Check your biases: Audism in the 21st century

Friends, this week we are lucky to have Caitlin Giammona, fellow SJSU alum, and speech-language pathologist and owner of The Signing SLP. Caitlin provides speech and language support to signing deaf and hard of hearing folks, and like us here at Duncan Lake Speech Therapy, is a firm believer in all practices that promote representation, accessibility, and inclusion. We are so happy to have Caitlin here to tell us more about audism and how we can fight against it.

Audism is not a new term, but it may be unfamiliar to most people. Audism is a term first used in 1977 by Tom Humphres which he defined as “The notion that one is superior based on one’s ability to hear or to behave in the manner of one who hears.” This shows up in our world in a variety of ways:

  • the fact that families are introduced to their child’s differing hearing levels by the phrase “I’m sorry, your child failed the hearing test”
  • the emphasis by some professionals that a deaf child must have listening and spoken language skills, often at the cost of overall language skills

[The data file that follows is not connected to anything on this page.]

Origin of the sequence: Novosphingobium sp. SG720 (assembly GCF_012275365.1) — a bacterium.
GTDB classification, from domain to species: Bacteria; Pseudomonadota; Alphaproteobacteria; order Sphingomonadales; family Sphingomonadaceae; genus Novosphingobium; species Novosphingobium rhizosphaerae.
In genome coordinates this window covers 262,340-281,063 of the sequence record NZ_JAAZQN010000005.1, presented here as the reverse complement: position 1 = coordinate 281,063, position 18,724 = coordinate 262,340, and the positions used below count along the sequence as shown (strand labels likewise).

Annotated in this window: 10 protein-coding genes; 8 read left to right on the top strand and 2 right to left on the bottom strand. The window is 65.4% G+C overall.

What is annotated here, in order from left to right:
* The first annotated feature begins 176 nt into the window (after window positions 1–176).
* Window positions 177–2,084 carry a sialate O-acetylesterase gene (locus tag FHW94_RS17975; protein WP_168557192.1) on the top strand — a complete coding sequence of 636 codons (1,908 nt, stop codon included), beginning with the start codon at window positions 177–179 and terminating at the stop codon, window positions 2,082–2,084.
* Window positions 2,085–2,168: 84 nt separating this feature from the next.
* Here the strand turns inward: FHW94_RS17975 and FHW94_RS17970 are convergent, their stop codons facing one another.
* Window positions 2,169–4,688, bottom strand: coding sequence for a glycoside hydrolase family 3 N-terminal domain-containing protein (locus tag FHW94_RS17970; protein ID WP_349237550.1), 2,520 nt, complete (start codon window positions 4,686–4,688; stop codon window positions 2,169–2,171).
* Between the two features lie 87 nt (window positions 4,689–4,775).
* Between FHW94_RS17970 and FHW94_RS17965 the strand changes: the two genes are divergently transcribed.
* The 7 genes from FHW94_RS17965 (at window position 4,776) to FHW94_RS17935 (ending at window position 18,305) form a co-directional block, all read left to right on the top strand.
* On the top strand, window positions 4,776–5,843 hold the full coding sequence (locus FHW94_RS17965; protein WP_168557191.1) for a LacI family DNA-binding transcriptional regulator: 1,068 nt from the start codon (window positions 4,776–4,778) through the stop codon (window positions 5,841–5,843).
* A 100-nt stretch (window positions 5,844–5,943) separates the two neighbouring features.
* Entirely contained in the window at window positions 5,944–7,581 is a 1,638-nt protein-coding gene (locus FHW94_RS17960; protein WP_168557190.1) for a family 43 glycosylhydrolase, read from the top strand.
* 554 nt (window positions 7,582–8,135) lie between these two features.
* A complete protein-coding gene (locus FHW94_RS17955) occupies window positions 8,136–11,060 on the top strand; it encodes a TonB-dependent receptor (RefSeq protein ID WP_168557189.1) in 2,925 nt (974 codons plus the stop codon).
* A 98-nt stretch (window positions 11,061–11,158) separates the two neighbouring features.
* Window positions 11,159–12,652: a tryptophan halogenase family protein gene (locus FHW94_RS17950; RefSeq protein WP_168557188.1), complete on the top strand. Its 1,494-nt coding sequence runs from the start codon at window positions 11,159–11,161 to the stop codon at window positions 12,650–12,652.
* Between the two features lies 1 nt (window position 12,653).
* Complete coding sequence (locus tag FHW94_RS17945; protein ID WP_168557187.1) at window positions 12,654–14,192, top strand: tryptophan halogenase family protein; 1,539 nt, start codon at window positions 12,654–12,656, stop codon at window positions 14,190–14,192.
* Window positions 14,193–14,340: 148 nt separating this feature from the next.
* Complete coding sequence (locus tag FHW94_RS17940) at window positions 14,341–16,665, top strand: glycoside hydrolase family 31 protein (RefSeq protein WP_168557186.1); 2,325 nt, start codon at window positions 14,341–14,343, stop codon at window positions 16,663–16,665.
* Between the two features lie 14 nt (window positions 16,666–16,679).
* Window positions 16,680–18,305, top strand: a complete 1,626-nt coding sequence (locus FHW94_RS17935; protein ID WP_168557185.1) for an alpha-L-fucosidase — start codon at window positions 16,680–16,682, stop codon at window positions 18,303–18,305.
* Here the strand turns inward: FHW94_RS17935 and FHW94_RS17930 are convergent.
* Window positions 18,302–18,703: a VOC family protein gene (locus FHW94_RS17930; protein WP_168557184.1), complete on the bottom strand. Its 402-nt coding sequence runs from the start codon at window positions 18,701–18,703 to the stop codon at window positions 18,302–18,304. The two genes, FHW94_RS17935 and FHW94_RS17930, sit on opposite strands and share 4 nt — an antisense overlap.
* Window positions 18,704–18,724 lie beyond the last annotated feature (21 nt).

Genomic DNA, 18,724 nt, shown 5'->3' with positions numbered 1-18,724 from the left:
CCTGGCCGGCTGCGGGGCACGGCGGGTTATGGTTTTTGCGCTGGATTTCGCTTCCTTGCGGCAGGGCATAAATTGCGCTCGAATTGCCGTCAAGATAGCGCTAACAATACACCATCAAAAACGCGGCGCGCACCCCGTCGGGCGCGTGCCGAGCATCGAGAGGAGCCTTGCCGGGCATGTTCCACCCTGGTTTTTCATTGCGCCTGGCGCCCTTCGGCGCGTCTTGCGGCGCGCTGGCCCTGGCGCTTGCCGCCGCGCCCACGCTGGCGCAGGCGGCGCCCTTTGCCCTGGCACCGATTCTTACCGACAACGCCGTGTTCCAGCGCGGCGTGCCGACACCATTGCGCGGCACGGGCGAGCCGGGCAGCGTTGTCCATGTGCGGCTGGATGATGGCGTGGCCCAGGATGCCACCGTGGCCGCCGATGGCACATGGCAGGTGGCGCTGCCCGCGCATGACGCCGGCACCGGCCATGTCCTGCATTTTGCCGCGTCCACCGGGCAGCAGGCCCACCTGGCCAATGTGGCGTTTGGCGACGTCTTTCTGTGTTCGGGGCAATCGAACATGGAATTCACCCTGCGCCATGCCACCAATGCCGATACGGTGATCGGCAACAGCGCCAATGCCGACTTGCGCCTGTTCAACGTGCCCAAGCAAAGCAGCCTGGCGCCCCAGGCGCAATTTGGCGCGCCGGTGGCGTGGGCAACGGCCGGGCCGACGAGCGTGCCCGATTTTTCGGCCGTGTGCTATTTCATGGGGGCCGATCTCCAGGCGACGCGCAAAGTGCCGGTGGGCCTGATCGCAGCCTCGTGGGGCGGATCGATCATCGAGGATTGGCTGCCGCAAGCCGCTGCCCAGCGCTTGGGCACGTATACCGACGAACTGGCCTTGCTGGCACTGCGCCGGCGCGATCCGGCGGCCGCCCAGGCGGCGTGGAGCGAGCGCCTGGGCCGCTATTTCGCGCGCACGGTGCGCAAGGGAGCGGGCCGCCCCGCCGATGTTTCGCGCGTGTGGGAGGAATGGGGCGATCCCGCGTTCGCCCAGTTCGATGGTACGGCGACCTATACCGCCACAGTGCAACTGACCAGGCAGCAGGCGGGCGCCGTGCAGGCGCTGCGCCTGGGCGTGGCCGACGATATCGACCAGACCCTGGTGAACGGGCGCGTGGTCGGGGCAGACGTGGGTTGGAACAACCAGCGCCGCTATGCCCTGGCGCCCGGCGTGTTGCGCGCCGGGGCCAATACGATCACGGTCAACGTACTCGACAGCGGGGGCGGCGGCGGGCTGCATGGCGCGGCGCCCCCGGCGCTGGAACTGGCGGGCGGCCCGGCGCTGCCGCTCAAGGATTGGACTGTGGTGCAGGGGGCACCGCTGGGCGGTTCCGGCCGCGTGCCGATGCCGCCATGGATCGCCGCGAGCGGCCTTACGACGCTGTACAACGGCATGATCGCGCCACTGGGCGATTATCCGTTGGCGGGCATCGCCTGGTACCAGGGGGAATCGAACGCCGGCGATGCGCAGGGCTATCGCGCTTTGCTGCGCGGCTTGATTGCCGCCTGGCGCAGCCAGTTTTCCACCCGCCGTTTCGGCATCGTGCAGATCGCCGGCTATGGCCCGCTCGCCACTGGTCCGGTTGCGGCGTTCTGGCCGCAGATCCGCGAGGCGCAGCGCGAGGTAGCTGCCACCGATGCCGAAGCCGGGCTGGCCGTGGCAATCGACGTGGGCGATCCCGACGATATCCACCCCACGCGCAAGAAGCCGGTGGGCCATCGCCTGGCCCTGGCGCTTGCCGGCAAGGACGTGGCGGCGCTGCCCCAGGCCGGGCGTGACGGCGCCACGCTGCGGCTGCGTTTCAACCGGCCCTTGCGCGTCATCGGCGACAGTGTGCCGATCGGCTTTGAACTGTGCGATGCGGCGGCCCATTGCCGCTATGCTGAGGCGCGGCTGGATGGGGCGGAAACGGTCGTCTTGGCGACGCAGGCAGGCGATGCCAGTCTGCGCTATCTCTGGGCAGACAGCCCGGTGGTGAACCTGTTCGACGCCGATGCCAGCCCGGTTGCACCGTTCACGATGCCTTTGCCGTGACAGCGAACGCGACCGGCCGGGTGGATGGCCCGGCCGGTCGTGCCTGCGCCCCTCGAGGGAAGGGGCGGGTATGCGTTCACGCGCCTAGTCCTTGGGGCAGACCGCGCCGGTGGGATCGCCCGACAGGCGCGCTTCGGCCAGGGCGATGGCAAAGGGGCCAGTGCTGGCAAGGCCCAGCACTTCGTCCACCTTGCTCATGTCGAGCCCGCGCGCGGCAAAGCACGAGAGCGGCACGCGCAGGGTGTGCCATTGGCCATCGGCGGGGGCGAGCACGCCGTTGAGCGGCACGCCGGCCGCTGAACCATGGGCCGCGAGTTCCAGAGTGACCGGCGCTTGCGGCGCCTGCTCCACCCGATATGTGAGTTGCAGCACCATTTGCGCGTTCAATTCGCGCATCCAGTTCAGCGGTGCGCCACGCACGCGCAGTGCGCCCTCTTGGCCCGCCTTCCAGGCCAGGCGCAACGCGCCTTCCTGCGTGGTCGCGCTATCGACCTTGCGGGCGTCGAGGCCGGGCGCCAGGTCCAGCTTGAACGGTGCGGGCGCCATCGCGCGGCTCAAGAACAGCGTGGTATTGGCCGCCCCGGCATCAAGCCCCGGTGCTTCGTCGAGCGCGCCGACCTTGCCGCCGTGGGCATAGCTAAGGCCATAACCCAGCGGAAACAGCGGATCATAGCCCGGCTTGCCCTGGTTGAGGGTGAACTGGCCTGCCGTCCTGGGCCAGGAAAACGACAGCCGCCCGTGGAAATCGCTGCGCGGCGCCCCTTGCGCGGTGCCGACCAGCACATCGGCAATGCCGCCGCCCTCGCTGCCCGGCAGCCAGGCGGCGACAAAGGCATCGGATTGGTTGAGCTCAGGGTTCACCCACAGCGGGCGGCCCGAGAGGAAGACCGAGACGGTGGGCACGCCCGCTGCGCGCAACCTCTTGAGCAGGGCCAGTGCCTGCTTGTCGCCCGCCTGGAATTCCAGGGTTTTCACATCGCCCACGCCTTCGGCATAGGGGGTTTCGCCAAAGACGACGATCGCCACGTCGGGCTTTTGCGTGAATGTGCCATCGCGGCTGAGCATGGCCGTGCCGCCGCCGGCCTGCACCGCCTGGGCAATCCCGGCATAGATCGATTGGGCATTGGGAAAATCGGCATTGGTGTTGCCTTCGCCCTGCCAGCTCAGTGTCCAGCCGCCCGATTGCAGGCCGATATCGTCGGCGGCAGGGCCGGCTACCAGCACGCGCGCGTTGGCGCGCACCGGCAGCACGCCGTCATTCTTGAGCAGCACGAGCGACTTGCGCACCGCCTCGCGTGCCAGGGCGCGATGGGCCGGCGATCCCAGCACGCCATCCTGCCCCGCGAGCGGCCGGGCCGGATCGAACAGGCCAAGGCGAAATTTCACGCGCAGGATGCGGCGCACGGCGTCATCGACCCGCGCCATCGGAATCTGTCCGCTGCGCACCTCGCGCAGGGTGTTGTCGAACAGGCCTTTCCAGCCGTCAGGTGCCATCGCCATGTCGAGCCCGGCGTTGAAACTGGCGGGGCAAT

• denying a deaf child access to American Sign Language at home or in their education
  • the struggle for American Sign Language to become recognized as a language in 1965, despite being a language long before that.
  • having lower academic expectations for deaf and hard of hearing children
  • refusing to provide ASL interpreters for public events

As with many other -ism’s, we need to unpack our own biases and recognize the effect audism has on the world. Here’s how the average hearing person can help fight audism.

Learn sign language (and learn it from Deaf teachers)
American Sign Language (ASL) is a recognized language that is on par with English, Spanish, Mandarin, or any spoken language. With this in mind, the idea would be that anyone fluent in the language should be able to teach classes if they have the knowledge of the language. However, with ASL, there is a long history of less qualified hearing instructors being hired over more qualified Deaf instructors, for whom ASL is their native language.

If you take an ASL class, do your research about the instructor. You can even ask the local Deaf community for their opinion by posting on local Deaf community Facebook groups or go with ASL Connect through Gallaudet University.

Stop placing so much value in a deaf person’s ability to use listening and spoken language
Speech is a skill, it’s a way to communicate language, and it is not a language in and of itself. I like to think of it as a skill like soccer talent. Some kids are naturally pretty good at soccer, some hate soccer and don’t want to try, some kids are forced to go to soccer by their parents even though they’re terrible at it. But, at the end of the day, a child’s worth is not placed in their soccer abilities and no families have ever been berated for not putting their kid in soccer.